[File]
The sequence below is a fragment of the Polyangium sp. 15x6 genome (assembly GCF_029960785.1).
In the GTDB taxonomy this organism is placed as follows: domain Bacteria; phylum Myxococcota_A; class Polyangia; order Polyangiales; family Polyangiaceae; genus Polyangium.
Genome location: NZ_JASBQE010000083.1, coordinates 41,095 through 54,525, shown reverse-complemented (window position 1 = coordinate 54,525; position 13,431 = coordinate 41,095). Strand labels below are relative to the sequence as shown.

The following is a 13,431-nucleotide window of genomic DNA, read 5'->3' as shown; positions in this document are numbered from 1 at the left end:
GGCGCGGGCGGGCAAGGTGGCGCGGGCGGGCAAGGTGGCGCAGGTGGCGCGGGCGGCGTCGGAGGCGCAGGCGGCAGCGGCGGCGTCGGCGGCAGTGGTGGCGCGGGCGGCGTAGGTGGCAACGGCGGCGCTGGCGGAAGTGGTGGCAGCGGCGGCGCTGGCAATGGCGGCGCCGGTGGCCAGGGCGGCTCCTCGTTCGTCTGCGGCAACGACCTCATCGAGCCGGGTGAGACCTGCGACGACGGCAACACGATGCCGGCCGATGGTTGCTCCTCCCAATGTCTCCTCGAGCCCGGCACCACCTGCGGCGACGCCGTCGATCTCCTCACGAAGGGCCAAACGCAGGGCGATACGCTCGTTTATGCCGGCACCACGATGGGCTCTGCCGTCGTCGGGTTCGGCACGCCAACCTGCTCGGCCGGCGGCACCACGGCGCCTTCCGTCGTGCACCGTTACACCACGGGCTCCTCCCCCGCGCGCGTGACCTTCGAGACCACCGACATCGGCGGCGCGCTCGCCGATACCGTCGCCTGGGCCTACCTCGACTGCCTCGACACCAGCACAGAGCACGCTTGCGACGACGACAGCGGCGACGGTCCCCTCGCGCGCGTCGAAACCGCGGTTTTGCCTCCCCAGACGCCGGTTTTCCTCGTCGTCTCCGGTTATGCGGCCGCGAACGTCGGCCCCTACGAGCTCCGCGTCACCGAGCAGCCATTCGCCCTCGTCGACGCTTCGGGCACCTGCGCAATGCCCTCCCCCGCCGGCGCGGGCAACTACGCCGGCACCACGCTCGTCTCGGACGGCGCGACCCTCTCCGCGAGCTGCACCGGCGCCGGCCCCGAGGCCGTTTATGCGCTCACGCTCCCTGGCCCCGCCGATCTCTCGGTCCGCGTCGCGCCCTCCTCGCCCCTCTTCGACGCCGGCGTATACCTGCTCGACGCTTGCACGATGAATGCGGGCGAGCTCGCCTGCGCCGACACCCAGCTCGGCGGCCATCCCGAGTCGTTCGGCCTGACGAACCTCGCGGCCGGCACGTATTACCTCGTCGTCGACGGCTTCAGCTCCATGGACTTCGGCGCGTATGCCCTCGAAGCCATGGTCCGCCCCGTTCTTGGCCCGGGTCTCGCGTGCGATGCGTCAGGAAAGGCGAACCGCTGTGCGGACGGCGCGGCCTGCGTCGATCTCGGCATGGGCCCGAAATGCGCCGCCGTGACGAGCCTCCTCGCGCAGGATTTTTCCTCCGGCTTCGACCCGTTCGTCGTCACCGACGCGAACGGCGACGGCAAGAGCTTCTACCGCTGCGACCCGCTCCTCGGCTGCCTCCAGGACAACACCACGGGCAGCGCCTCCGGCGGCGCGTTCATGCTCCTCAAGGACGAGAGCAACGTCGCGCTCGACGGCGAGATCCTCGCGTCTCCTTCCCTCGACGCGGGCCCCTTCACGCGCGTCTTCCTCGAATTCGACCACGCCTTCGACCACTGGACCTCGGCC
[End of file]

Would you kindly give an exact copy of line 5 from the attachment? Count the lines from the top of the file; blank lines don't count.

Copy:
GGCGCGGGCGGGCAAGGTGGCGCGGGCGGGCAAGGTGGCGCAGGTGGCGCGGGCGGCGTCGGAGGCGCAGGCGGCAGCGGCGGCGTCGGCGGCAGTGGTGGCGCGGGCGGCGTAGGTGGCAACGGCGGCGCTGGCGGAAGTGGTGGCAGCGGCGGCGCTGGCAATGGCGGCGCCGGTGGCCAGGGCGGCTCCTCGTTCGTCTGCGGCAACGACCTCATCGAGCCGGGTGAGACCTGCGACGACGGCAACACGATGCCGGCCGATGGTTGCTCCTCCCAATGTCTCCTCGAGCCCGGCACCACCTGCGGCGACGCCGTCGATCTCCTCACGAAGGGCCAAACGCAGGGCGATACGCTCGTTTATGCCGGCACCACGATGGGCTCTGCCGTCGTCGGGTTCGGCACGCCAACCTGCTCGGCCGGCGGCACCACGGCGCCTTCCGTCGTGCACCGTTACACCACGGGCTCCTCCCCCGCGCGCGTGACCTTCGAGACCACCGACATCGGCGGCGCGCTCGCCGATACCGTCGCCTGGGCCTACCTCGACTGCCTCGACACCAGCACAGAGCACGCTTGCGACGACGACAGCGGCGACGGTCCCCTCGCGCGCGTCGAAACCGCGGTTTTGCCTCCCCAGACGCCGGTTTTCCTCGTCGTCTCCGGTTATGCGGCCGCGAACGTCGGCCCCTACGAGCTCCGCGTCACCGAGCAGCCATTCGCCCTCGTCGACGCTTCGGGCACCTGCGCAATGCCCTCCCCCGCCGGCGCGGGCAACTACGCCGGCACCACGCTCGTCTCGGACGGCGCGACCCTCTCCGCGAGCTGCACCGGCGCCGGCCCCGAGGCCGTTTATGCGCTCACGCTCCCTGGCCCCGCCGATCTCTCGGTCCGCGTCGCGCCCTCCTCGCCCCTCTTCGACGCCGGCGTATACCTGCTCGACGCTTGCACGATGAATGCGGGCGAGCTCGCCTGCGCCGACACCCAGCTCGGCGGCCATCCCGAGTCGTTCGGCCTGACGAACCTCGCGGCCGGCACGTATTACCTCGTCGTCGACGGCTTCAGCTCCATGGACTTCGGCGCGTATGCCCTCGAAGCCATGGTCCGCCCCGTTCTTGGCCCGGGTCTCGCGTGCGATGCGTCAGGAAAGGCGAACCGCTGTGCGGACGGCGCGGCCTGCGTCGATCTCGGCATGGGCCCGAAATGCGCCGCCGTGACGAGCCTCCTCGCGCAGGATTTTTCCTCCGGCTTCGACCCGTTCGTCGTCACCGACGCGAACGGCGACGGCAAGAGCTTCTACCGCTGCGACCCGCTCCTCGGCTGCCTCCAGGACAACACCACGGGCAGCGCCTCCGGCGGCGCGTTCATGCTCCTCAAGGACGAGAGCAACGTCGCGCTCGACGGCGAGATCCTCGCGTCTCCTTCCCTCGACGCGGGCCCCTTCACGCGCGTCTTCCTCGAATTCGACCACGCCTTCGACCACTGGACCTCGGCC